Some of my favorite pages on Facebook are ones that remind me to keep it simple and focus on what’s important. Pages like Simplify Days, Imperfectly Simple or Simplicity Habit remind me that I don’t need to buy the things I used to years ago for the house or to decorate. First of all, I would like to get rid of things before I buy more and if I store the items downstairs, it’s a bigger project to bring them up and down. I seem to have less energy for the decorating changes that I used to do. Lately, it takes me longer to decorate for each new season and I am happier leaving items up all year instead of swapping them for a seasonal adornment.
Saturday morning I read another beautiful reflection from Franciscan Media’s Pause and Pray, the prayer email and blog I mentioned last week, reminding us to not be “possessed by our possessions” and to take things off our calendars so we have more time for rest, prayer and reflection. As we declutter things, from our calendar and our life, we make room for what’s important. It was a lovely consideration, and prayer, regarding many of the things I have talked about in this blog. But still, it was a welcome reminder for me this weekend, after a very busy week, and an inappropriate level of worry because the Easter bunnies haven’t made their way up the stairs yet and a multitude of other projects on my to do list.
So here we are on the threshold of Holy Week, today celebrating Palm Sunday and about to enter the holiest of weeks in the liturgical year, as we look ahead to the Triduum; Holy Thursday, Good Friday, Easter Vigil and Easter. I am amazed at how quickly we journeyed through Lent this year!
During Lent we reflected on making space for prayer, or to rest, and to simply be with ourselves and our thoughts. Perhaps you, like me, selected things to “give up” this Lent. Maybe you chose to add things that you desired to make time for, like a special retreat, volunteer work or devoting more time in prayer. Whichever way you opted to observe Lent the point of our choice is sacrifice, yes, but also to focus our attention on God instead of the desires that consume us. When we want to reach for a favorite treat or indulgence, but choose not to as our Lenten observance of fasting, we turn our attention to those who have less than we have, or to God, with a request to fill that space with something more meaningful.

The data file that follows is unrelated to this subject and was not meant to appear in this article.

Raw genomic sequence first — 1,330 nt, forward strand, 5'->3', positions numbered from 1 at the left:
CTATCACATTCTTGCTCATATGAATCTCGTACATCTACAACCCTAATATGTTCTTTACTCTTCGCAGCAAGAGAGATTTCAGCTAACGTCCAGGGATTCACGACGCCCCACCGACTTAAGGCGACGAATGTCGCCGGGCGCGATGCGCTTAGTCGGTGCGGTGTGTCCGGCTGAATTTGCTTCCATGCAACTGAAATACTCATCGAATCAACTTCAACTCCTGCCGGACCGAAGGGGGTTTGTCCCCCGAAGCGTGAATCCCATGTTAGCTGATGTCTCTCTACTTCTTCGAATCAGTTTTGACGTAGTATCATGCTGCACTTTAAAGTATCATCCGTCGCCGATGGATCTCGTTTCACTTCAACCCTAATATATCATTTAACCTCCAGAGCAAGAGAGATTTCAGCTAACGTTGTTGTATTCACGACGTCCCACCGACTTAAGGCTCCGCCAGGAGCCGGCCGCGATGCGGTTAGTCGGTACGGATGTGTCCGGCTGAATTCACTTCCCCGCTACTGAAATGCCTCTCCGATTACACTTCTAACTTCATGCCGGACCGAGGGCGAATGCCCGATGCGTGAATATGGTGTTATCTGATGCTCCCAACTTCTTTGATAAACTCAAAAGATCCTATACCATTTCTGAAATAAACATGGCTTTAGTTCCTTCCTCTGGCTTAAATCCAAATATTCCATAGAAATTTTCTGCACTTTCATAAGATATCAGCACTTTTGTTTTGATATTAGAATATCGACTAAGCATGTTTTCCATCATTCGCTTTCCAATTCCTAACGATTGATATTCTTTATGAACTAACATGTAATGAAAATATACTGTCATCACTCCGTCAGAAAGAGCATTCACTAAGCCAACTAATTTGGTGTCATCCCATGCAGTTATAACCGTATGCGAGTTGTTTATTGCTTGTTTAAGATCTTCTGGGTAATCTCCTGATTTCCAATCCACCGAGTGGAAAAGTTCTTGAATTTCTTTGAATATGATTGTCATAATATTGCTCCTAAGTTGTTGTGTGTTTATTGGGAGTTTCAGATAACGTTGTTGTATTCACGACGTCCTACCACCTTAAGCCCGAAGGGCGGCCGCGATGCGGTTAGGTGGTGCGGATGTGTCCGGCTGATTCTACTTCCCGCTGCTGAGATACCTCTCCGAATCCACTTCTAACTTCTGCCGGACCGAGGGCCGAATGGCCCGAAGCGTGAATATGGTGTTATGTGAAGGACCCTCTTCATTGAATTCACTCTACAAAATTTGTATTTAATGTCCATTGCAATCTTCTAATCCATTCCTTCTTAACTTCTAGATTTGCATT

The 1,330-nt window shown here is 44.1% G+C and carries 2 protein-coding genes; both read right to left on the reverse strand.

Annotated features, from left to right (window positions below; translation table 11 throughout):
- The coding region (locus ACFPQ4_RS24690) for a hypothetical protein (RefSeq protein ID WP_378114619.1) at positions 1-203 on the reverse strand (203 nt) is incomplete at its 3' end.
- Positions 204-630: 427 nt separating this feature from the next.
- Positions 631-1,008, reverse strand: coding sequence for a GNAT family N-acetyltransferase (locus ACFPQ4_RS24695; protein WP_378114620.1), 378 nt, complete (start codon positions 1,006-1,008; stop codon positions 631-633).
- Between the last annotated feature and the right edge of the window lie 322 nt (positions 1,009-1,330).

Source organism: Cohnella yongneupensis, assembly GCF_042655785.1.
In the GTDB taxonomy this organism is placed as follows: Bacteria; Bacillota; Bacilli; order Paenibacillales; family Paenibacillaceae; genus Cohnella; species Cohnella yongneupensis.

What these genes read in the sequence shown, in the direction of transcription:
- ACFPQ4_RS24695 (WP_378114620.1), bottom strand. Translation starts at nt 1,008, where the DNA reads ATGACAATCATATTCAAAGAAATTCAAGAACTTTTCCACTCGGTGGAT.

As I reflect back on the past week I consider the number of times I let personal or national news impact my sense of well-being and focus. I can be easily derailed by a comment someone makes or the events in a given moment. My Lenten Rice Bowl is filled with dollar bills as a result of giving in to frustration and using language I prefer to eliminate. However, I am finding that, as a result of my attention to prayer and spiritual study, those moments are more short-lived than they used to be. I can get back on track quicker than I have in the past.
If you started Lent with an intention and gave up mid-stream as a result of a momentary lapse, or perhaps never really started a Lenten practice, there is still time to enter into this grace-filled season of the year with a renewed attention on what is important. Our new practices don’t have to be limited to the 40 days of Lent, Easter is a time of renewal and resurrection! We can choose activities and attitudes that bring us more joy.
I loved a statement made by Abbot John Klassen, St. John’s Abbey in Collegeville, MN, as part of his reflection in Give Us This Day for Saturday, April 1, “On the Cusp of Holy Week”. Abbot Klassen said “The profound events of this holy time give us space to reflect on where we are spiritually and emotionally – to reflect on how we might open ourselves to the liberating, transformative message of the dying and rising of Jesus.”
Let us journey through this Holy Week, with prayerful attention, immersed in the solemn beauty and ritual of these holy days, with eyes on Easter and the life, with God, we are meant to live.
Peace, may you experience many graces this Holy Week! Deena
p.s. If you desire to enter more deeply into a contemplative prayer practice but are searching for new ideas or methods, you may want to consider a new course that is being offered by Ignatian Ministries and our founder, Becky Eldredge. If you are not familiar with Ignatian spirituality and prayer methods I believe you will find it an interesting and refreshing addition to your prayer practice. It is called Going Past the Shallows and begins this Weds, April 5, meeting once a month for 6 months. There is more information on the link. If you have questions, just let me know.
Photo from my photo library – Holy Family Church, Oglesby IL